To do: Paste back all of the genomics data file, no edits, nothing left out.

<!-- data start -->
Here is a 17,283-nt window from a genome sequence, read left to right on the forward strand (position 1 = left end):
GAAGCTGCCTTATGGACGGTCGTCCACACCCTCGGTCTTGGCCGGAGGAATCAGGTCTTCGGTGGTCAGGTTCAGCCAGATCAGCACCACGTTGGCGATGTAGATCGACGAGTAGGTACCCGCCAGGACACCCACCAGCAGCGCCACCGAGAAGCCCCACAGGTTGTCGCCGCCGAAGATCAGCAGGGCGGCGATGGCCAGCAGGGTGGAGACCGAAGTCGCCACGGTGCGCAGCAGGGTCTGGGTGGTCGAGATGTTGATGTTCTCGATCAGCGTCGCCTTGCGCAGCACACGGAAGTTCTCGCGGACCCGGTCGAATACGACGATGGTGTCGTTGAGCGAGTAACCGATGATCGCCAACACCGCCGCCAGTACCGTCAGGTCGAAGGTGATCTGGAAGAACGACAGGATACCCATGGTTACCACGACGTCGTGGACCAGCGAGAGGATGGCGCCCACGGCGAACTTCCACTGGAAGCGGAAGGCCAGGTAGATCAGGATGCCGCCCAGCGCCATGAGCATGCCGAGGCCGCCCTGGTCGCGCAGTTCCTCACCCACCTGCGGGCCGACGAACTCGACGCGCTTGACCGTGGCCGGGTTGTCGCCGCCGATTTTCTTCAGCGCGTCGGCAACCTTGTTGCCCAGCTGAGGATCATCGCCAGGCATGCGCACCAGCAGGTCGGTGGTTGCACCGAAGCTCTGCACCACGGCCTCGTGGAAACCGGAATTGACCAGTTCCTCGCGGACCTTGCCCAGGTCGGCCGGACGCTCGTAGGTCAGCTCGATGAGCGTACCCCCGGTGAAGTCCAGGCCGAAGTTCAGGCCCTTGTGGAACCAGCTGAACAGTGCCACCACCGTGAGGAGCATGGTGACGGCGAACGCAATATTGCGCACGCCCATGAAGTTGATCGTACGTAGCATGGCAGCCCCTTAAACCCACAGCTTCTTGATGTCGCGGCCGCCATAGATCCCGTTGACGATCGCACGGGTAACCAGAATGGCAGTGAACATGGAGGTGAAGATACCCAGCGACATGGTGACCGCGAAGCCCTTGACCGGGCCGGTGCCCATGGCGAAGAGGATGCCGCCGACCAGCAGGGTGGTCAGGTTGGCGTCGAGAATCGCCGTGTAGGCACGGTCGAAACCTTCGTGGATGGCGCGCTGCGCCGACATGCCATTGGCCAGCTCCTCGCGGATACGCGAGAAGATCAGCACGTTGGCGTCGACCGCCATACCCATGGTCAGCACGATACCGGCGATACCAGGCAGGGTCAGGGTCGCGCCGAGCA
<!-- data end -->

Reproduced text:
Here is a 17,283-nt window from a genome sequence, read left to right on the forward strand (position 1 = left end):
GAAGCTGCCTTATGGACGGTCGTCCACACCCTCGGTCTTGGCCGGAGGAATCAGGTCTTCGGTGGTCAGGTTCAGCCAGATCAGCACCACGTTGGCGATGTAGATCGACGAGTAGGTACCCGCCAGGACACCCACCAGCAGCGCCACCGAGAAGCCCCACAGGTTGTCGCCGCCGAAGATCAGCAGGGCGGCGATGGCCAGCAGGGTGGAGACCGAAGTCGCCACGGTGCGCAGCAGGGTCTGGGTGGTCGAGATGTTGATGTTCTCGATCAGCGTCGCCTTGCGCAGCACACGGAAGTTCTCGCGGACCCGGTCGAATACGACGATGGTGTCGTTGAGCGAGTAACCGATGATCGCCAACACCGCCGCCAGTACCGTCAGGTCGAAGGTGATCTGGAAGAACGACAGGATACCCATGGTTACCACGACGTCGTGGACCAGCGAGAGGATGGCGCCCACGGCGAACTTCCACTGGAAGCGGAAGGCCAGGTAGATCAGGATGCCGCCCAGCGCCATGAGCATGCCGAGGCCGCCCTGGTCGCGCAGTTCCTCACCCACCTGCGGGCCGACGAACTCGACGCGCTTGACCGTGGCCGGGTTGTCGCCGCCGATTTTCTTCAGCGCGTCGGCAACCTTGTTGCCCAGCTGAGGATCATCGCCAGGCATGCGCACCAGCAGGTCGGTGGTTGCACCGAAGCTCTGCACCACGGCCTCGTGGAAACCGGAATTGACCAGTTCCTCGCGGACCTTGCCCAGGTCGGCCGGACGCTCGTAGGTCAGCTCGATGAGCGTACCCCCGGTGAAGTCCAGGCCGAAGTTCAGGCCCTTGTGGAACCAGCTGAACAGTGCCACCACCGTGAGGAGCATGGTGACGGCGAACGCAATATTGCGCACGCCCATGAAGTTGATCGTACGTAGCATGGCAGCCCCTTAAACCCACAGCTTCTTGATGTCGCGGCCGCCATAGATCCCGTTGACGATCGCACGGGTAACCAGAATGGCAGTGAACATGGAGGTGAAGATACCCAGCGACATGGTGACCGCGAAGCCCTTGACCGGGCCGGTGCCCATGGCGAAGAGGATGCCGCCGACCAGCAGGGTGGTCAGGTTGGCGTCGAGAATCGCCGTGTAGGCACGGTCGAAACCTTCGTGGATGGCGCGCTGCGCCGACATGCCATTGGCCAGCTCCTCGCGGATACGCGAGAAGATCAGCACGTTGGCGTCGACCGCCATACCCATGGTCAGCACGATACCGGCGATACCAGGCAGGGTCAGGGTCGCGCCGAGCA